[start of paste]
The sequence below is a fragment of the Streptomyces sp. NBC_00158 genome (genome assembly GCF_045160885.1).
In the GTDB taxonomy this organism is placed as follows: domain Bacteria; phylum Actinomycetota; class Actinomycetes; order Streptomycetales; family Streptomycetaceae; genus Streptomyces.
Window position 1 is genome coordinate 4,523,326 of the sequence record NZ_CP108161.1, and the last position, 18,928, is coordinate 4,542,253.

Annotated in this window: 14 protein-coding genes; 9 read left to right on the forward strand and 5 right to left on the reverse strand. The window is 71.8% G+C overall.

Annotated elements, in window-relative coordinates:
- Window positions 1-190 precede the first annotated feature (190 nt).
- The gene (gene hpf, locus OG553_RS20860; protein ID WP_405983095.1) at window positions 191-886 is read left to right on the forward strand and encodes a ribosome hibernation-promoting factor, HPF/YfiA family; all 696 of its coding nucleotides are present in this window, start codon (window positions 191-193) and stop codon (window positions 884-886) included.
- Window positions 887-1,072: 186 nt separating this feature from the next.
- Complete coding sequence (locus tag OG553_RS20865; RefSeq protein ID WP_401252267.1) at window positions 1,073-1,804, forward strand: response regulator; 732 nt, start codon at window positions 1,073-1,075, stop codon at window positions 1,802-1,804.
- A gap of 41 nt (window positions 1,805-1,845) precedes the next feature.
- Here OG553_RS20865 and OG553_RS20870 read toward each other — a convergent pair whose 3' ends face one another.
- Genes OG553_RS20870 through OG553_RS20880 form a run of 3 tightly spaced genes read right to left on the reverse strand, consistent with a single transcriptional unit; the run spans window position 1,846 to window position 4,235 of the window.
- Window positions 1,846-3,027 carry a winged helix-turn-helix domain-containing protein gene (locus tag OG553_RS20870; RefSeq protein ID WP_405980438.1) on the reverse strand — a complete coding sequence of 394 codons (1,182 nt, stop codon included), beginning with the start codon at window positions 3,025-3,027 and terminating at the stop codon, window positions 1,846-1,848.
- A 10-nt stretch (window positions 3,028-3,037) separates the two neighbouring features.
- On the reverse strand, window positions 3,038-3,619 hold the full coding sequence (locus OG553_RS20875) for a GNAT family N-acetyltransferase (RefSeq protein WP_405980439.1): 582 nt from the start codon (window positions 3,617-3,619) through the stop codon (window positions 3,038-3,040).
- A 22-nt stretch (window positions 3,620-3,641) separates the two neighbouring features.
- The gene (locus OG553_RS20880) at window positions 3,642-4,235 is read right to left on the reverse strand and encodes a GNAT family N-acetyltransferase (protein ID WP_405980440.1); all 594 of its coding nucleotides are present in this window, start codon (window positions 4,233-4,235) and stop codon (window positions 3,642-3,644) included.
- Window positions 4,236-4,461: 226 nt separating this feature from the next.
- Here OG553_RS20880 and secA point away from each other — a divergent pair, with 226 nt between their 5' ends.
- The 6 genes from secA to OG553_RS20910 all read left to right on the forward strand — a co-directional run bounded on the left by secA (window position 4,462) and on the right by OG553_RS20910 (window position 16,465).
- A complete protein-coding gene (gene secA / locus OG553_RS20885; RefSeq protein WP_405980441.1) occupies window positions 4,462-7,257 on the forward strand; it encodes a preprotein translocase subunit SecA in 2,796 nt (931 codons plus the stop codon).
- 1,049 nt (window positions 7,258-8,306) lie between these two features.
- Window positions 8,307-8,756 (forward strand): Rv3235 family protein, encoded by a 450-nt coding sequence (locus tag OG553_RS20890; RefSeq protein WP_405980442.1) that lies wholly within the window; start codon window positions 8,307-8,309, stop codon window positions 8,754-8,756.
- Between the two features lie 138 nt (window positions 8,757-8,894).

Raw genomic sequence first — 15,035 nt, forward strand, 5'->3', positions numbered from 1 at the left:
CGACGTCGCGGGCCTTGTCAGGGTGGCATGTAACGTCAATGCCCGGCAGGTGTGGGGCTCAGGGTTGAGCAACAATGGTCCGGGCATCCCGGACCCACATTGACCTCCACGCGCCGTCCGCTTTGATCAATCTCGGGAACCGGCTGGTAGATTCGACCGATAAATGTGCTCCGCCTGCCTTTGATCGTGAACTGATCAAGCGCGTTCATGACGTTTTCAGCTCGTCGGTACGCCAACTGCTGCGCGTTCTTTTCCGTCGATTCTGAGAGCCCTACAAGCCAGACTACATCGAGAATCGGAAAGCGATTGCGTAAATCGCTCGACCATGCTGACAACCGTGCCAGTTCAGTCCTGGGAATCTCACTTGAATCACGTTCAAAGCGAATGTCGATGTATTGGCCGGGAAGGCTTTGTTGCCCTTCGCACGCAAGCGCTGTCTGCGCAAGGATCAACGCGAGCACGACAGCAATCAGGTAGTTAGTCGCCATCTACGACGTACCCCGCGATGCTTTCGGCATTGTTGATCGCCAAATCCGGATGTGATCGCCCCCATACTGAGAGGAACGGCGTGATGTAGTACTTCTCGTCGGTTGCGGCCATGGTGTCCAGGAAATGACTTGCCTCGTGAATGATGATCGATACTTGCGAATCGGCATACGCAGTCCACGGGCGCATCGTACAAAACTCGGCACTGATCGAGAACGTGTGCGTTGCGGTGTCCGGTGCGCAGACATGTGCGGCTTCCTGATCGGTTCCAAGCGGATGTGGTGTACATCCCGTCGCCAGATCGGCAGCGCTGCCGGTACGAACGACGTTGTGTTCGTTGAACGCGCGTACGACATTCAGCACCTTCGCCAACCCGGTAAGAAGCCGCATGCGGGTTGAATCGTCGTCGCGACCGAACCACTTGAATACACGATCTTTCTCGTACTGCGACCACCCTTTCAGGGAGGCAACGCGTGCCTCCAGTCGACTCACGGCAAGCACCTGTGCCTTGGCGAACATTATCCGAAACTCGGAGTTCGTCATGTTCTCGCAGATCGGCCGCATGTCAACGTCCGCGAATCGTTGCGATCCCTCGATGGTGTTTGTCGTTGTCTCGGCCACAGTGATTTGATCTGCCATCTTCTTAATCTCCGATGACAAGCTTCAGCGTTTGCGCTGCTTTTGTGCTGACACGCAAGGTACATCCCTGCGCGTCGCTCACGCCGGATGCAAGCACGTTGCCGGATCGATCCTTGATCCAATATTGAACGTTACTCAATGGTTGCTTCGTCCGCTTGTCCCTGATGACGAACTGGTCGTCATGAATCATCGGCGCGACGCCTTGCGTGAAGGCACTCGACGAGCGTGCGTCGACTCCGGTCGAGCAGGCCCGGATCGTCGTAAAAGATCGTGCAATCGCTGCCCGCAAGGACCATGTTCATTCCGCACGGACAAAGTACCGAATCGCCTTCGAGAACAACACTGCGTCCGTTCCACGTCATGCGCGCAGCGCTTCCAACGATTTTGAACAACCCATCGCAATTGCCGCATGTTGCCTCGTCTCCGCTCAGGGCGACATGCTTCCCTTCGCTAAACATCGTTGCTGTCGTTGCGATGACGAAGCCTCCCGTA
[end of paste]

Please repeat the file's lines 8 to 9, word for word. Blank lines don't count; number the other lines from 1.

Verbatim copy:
- Window positions 887-1,072: 186 nt separating this feature from the next.
- Complete coding sequence (locus tag OG553_RS20865; RefSeq protein ID WP_401252267.1) at window positions 1,073-1,804, forward strand: response regulator; 732 nt, start codon at window positions 1,073-1,075, stop codon at window positions 1,802-1,804.